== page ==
Wild Pilgrimage is his first story to really take on the Depression. God’s Man was published the week of the 1929 crash, and Madman’s Drum 1930, before the full effects of the Great Depression could be felt. But Wild Pilgrimage was published in 1932 during the darkest moments of the depression, and you can see his attention to current events with scenes of strike breakers, communist organization, lynchings  and homeless camps. Wild Pilgrimage is similar in that it sees the country side as a refuge, but unlike the other two books, it is not a paradise. It too has moments of darkness. The story follows a man as he leaves the city where factories are closing and labor is under attack. He passes through the country side and his senses are awakened by the country side. He finds work with a farmer and his wife, but when he hits on the wife he runs. He then comes upon a solitary man farming in the woods and he stays with him. Eventually though he commits himself to the injustices in the city and leaves the farm. I won’t say what happens, but it shows how the Great Depression had influenced his work that the end of the story takes place in the city. Wild Pilgrimage is also different in that it is a much more sexual story. Using dream sequences printed in a reddish tint you can see not only the terror that is industrial life, but his sexual desires as he looks at the farmer’s wife. Ward also explores a homo erotic element when the man stays with the solitary farmer, using suggestive imagery to depict the relationship. The figures are also eroticized, a mix of Tom of Finland and Ward’s Art Deco. The story isn’t as rich as Vertigo, but it is his most complex story to that point in his career and shows his development as a story teller. Although ultimately his character must become engaged in the events of the time, it is the emotional life he experiences before he returns to the city that makes the work the best of the volume. Avoiding the committed nature of many works from the era helps the book be more than a legacy of the depression.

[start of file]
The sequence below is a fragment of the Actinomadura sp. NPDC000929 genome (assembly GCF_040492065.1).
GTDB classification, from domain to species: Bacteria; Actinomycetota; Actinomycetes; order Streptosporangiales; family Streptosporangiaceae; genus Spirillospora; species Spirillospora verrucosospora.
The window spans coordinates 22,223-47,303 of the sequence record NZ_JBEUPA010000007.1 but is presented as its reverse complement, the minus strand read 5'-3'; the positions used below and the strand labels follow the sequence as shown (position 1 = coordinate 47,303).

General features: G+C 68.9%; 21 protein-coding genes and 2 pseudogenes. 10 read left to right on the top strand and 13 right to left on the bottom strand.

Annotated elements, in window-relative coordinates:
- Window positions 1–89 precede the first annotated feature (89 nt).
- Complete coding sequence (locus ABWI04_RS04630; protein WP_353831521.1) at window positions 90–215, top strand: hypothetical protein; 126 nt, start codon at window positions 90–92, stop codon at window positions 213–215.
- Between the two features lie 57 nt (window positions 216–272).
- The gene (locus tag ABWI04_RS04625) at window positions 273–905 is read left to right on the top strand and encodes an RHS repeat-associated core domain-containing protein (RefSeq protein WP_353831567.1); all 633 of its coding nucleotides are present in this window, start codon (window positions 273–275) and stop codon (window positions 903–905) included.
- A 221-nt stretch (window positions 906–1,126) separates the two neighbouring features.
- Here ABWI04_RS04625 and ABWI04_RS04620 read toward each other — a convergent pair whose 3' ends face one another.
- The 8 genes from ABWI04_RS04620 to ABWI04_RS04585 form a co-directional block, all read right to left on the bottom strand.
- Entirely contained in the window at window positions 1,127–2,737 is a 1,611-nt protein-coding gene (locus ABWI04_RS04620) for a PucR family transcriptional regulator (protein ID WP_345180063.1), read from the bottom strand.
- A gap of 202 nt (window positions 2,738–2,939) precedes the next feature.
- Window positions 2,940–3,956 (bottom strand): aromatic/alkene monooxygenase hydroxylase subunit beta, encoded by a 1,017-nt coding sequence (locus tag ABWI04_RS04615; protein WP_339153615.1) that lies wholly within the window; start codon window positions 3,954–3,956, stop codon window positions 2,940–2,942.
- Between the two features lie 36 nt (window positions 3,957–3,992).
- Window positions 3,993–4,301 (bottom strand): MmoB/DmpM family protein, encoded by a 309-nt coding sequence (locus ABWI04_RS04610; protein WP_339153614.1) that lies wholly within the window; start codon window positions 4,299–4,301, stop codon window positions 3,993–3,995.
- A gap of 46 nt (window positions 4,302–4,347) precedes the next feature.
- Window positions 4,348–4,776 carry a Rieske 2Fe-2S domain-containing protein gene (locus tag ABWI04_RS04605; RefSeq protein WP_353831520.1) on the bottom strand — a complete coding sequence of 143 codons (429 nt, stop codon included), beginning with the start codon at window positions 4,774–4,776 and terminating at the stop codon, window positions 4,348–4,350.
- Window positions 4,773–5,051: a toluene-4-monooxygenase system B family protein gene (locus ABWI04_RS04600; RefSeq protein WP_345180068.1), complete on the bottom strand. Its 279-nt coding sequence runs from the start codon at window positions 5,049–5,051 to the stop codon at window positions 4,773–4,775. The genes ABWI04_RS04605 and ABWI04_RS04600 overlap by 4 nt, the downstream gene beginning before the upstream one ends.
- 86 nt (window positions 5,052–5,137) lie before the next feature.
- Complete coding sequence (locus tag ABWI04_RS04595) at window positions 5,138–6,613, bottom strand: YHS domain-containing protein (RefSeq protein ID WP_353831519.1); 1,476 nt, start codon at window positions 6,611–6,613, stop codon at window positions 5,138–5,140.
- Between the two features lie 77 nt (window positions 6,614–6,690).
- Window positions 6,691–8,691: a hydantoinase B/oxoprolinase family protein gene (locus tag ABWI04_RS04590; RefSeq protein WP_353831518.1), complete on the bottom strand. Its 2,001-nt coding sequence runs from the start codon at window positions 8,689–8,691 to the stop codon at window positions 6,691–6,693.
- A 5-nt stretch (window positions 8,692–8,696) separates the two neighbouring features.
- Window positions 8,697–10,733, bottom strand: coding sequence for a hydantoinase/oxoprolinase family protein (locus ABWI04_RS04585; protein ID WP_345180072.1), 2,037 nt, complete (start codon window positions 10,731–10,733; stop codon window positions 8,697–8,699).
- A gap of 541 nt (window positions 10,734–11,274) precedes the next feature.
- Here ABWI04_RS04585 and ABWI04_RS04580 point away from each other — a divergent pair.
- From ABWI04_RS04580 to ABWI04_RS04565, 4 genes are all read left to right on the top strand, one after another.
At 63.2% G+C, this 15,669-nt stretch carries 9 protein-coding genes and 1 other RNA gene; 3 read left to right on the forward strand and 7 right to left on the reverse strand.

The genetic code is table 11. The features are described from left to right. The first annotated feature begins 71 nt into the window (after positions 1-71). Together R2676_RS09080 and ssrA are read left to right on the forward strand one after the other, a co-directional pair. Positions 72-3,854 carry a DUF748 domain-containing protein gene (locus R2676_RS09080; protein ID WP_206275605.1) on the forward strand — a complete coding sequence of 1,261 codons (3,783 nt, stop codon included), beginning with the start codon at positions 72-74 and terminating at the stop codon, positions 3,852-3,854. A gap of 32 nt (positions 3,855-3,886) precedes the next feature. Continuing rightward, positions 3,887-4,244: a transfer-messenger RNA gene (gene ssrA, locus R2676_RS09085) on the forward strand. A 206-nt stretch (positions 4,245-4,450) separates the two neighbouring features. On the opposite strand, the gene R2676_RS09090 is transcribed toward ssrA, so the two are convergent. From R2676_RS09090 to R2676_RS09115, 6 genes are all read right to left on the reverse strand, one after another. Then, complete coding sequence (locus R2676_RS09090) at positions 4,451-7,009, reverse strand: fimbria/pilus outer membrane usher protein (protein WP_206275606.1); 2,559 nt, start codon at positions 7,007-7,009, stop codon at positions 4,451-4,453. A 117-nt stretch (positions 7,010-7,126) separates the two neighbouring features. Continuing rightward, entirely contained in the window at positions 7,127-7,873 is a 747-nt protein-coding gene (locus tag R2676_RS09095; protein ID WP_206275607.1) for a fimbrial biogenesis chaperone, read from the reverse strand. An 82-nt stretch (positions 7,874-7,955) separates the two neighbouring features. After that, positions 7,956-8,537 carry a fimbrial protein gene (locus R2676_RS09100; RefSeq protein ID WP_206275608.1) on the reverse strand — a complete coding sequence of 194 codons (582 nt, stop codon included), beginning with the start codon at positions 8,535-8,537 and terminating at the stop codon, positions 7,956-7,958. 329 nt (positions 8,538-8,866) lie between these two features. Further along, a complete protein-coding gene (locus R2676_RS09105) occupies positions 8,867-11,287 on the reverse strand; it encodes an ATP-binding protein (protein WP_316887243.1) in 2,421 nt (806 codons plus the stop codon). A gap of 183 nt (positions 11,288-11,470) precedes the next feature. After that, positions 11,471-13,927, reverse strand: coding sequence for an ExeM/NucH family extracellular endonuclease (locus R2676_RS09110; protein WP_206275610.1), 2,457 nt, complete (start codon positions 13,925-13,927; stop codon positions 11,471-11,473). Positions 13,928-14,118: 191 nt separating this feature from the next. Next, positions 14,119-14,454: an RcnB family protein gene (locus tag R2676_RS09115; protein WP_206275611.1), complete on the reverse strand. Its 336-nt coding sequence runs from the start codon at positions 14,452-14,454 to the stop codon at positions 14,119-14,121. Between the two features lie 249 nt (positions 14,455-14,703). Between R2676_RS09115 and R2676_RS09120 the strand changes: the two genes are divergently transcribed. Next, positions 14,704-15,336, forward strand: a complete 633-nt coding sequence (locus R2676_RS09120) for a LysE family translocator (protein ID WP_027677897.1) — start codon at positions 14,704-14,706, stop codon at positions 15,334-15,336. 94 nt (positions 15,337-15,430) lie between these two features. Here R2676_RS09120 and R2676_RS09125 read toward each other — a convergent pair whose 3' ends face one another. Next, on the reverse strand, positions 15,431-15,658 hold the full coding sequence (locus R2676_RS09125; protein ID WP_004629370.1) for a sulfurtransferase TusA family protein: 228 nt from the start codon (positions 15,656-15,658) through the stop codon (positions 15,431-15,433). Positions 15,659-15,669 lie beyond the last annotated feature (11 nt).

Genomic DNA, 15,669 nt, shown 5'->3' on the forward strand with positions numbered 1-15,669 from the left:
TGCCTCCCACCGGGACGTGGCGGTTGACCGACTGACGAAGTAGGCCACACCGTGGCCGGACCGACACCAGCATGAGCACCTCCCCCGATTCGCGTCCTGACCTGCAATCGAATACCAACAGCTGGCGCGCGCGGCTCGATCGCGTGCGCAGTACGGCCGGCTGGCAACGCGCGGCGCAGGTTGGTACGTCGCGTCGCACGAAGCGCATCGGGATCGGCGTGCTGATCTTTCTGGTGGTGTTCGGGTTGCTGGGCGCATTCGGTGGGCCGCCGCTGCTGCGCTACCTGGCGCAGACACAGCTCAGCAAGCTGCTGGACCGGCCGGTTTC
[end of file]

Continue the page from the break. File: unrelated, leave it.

In volume I you can see Ward’s steady maturity as a story teller, which served him well in Vertigo. However, one should not think these works cannot stand by themselves as beautiful illustrations and a legacy of the art of the 1930s.

Lynd Ward’s Wood Cuts Collected by Library of America

Library of America is releasing a two volume set of Lynd Ward’s wood cuts. I’m looking forward to them as they are some fascinating early to mid 20th century art. I’ve read Vertigo which is called his best work and it has left me wanting more. The NPR review was unimpressive, but it will give you a sense of his work, both its excellence and its flaws. You can see some of the drawings here.

As Spiegelman notes in his introduction (“Reading Pictures: A Few Thousand Words on Six Books Without Any”), Ward’s work doesn’t involve the familiar visual syntax we have come to associate with comics, with their motion lines and word balloons. Neither is he interested in guiding our eye across a succession of images arranged on a page, nor of controlling, by virtue of the placement and size of those images, the pace at which we read them. Instead, Ward’s one-image-per-page narrative places strict demands on his storytelling: Each image must stand alone and declare its message simply and unmistakably even as it builds on the images that preceded it.

The LOA edition’s layout — one woodcut per right-hand page, surrounded by generous margins — may be the one that Ward preferred, and it certainly allows readers to appreciate the unfussy force of his lines, figures and composition more easily than ever. But it does drive up the page count: Book One, including the Faustian fable Gods’ Man, the multigenerational gothic yarnMadman’s Drum and the imagistic folk tale Wild Pilgrimage, weighs in at over 830 pages. The nearly 700 pages of Book Two include Prelude to a Million Years, which explores the art vs. society theme Ward so adored, Song Without Words, a grimly terrifying and hallucinatory anti-war screed, and Vertigo, an ambitious and sprawling tale of class struggle told from multiple perspectives.